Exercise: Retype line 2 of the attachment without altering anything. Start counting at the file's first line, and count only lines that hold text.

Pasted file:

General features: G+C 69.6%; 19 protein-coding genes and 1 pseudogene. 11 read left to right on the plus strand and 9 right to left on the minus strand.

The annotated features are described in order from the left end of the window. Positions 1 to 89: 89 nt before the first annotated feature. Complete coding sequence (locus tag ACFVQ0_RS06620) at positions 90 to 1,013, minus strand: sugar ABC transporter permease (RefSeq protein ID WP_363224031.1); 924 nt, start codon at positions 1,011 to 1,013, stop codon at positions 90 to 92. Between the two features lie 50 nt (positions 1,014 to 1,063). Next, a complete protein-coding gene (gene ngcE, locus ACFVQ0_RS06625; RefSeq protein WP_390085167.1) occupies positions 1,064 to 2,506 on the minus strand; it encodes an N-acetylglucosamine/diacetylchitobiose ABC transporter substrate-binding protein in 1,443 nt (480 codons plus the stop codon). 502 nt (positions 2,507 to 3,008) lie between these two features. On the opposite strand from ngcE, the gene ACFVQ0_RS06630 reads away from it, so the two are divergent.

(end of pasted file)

The annotated features are described in order from the left end of the window. Positions 1 to 89: 89 nt before the first annotated feature. Complete coding sequence (locus tag ACFVQ0_RS06620) at positions 90 to 1,013, minus strand: sugar ABC transporter permease (RefSeq protein ID WP_363224031.1); 924 nt, start codon at positions 1,011 to 1,013, stop codon at positions 90 to 92. Between the two features lie 50 nt (positions 1,014 to 1,063). Next, a complete protein-coding gene (gene ngcE, locus ACFVQ0_RS06625; RefSeq protein WP_390085167.1) occupies positions 1,064 to 2,506 on the minus strand; it encodes an N-acetylglucosamine/diacetylchitobiose ABC transporter substrate-binding protein in 1,443 nt (480 codons plus the stop codon). 502 nt (positions 2,507 to 3,008) lie between these two features. On the opposite strand from ngcE, the gene ACFVQ0_RS06630 reads away from it, so the two are divergent.